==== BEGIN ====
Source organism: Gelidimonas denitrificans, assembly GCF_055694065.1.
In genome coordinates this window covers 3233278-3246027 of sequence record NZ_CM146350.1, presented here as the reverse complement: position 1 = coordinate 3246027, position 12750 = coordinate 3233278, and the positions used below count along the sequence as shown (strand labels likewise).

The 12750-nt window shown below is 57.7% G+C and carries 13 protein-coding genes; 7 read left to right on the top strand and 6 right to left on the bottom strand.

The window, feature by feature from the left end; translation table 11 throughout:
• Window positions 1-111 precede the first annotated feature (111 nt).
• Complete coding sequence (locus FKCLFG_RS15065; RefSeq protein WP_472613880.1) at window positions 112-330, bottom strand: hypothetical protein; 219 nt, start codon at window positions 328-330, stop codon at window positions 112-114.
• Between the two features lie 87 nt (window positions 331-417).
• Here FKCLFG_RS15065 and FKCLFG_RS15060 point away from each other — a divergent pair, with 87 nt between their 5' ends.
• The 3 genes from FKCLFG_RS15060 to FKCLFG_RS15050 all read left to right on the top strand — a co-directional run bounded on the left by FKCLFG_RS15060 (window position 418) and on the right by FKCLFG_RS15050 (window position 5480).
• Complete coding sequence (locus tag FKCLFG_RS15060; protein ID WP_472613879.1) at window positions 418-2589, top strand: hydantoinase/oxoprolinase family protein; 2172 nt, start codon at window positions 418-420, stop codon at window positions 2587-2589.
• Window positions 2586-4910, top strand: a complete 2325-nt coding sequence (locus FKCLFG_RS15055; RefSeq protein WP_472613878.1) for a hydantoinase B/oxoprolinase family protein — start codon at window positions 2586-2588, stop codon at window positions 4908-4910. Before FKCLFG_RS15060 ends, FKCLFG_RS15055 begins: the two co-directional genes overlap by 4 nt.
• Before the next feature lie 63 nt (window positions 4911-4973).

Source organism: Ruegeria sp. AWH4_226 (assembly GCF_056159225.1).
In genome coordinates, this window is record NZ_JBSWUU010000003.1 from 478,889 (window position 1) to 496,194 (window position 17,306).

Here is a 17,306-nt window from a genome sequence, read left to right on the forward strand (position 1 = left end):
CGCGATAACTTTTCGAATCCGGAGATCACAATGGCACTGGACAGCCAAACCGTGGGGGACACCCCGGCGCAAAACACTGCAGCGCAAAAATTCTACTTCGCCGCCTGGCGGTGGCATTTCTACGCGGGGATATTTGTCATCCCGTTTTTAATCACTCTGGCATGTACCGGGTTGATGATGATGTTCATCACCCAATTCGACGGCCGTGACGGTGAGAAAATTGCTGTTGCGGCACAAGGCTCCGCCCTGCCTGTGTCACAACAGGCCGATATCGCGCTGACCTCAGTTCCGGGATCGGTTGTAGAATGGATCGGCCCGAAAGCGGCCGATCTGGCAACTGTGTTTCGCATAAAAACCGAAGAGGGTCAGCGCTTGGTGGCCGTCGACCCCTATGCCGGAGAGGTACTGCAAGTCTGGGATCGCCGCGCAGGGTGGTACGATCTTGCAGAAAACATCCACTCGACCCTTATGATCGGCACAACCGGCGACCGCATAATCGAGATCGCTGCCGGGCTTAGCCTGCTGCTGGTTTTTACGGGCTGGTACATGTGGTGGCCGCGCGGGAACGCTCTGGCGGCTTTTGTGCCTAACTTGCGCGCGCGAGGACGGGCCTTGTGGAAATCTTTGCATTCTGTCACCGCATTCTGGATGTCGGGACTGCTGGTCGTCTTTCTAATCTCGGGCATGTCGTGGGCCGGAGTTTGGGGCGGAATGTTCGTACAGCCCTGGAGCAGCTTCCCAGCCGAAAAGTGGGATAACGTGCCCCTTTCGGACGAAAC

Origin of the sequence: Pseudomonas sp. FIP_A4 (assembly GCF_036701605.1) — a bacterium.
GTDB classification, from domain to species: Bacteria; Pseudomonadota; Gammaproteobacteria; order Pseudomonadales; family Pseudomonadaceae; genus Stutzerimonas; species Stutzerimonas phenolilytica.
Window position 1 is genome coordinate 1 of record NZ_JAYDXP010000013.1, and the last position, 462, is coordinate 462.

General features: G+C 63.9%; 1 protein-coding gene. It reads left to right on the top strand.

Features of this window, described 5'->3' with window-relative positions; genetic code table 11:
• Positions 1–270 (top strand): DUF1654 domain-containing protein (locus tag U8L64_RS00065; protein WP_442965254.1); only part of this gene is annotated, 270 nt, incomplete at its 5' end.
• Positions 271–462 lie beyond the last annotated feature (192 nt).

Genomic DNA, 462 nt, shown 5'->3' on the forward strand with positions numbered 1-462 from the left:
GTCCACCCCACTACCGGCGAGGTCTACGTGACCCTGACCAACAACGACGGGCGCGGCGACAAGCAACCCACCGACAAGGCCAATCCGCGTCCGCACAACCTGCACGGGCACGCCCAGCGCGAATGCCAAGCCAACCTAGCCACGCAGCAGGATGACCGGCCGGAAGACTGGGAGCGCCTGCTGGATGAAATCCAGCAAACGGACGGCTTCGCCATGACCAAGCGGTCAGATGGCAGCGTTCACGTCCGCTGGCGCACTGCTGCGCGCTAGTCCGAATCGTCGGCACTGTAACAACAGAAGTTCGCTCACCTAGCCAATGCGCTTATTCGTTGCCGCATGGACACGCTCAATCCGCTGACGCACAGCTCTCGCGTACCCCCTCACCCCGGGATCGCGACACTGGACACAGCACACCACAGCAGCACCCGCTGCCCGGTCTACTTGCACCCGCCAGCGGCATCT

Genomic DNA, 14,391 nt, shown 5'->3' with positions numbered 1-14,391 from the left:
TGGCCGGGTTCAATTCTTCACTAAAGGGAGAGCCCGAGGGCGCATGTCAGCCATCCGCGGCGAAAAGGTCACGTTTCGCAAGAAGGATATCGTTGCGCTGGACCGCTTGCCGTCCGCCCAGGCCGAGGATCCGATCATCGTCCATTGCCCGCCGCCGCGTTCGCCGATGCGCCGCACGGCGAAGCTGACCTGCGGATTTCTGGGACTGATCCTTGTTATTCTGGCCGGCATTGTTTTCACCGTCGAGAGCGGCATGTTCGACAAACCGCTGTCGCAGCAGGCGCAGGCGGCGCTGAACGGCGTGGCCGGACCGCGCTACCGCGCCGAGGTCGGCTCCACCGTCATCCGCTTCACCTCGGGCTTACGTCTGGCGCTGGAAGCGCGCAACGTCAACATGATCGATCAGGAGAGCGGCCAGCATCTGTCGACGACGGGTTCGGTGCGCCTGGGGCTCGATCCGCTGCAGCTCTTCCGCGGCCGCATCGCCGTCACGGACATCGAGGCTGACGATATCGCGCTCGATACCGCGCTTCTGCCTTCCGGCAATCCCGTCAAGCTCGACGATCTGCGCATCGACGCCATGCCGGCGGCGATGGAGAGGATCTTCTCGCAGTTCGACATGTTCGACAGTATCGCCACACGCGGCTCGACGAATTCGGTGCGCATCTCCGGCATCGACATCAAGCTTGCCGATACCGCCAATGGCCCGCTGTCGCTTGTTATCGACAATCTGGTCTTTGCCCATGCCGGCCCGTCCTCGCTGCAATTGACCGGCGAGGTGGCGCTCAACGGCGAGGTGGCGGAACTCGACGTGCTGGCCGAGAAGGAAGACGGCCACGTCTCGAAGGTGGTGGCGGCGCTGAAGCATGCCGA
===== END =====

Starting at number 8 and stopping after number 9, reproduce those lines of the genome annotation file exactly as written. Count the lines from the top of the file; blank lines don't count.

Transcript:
• Here FKCLFG_RS15065 and FKCLFG_RS15060 point away from each other — a divergent pair, with 87 nt between their 5' ends.
• The 3 genes from FKCLFG_RS15060 to FKCLFG_RS15050 all read left to right on the top strand — a co-directional run bounded on the left by FKCLFG_RS15060 (window position 418) and on the right by FKCLFG_RS15050 (window position 5480).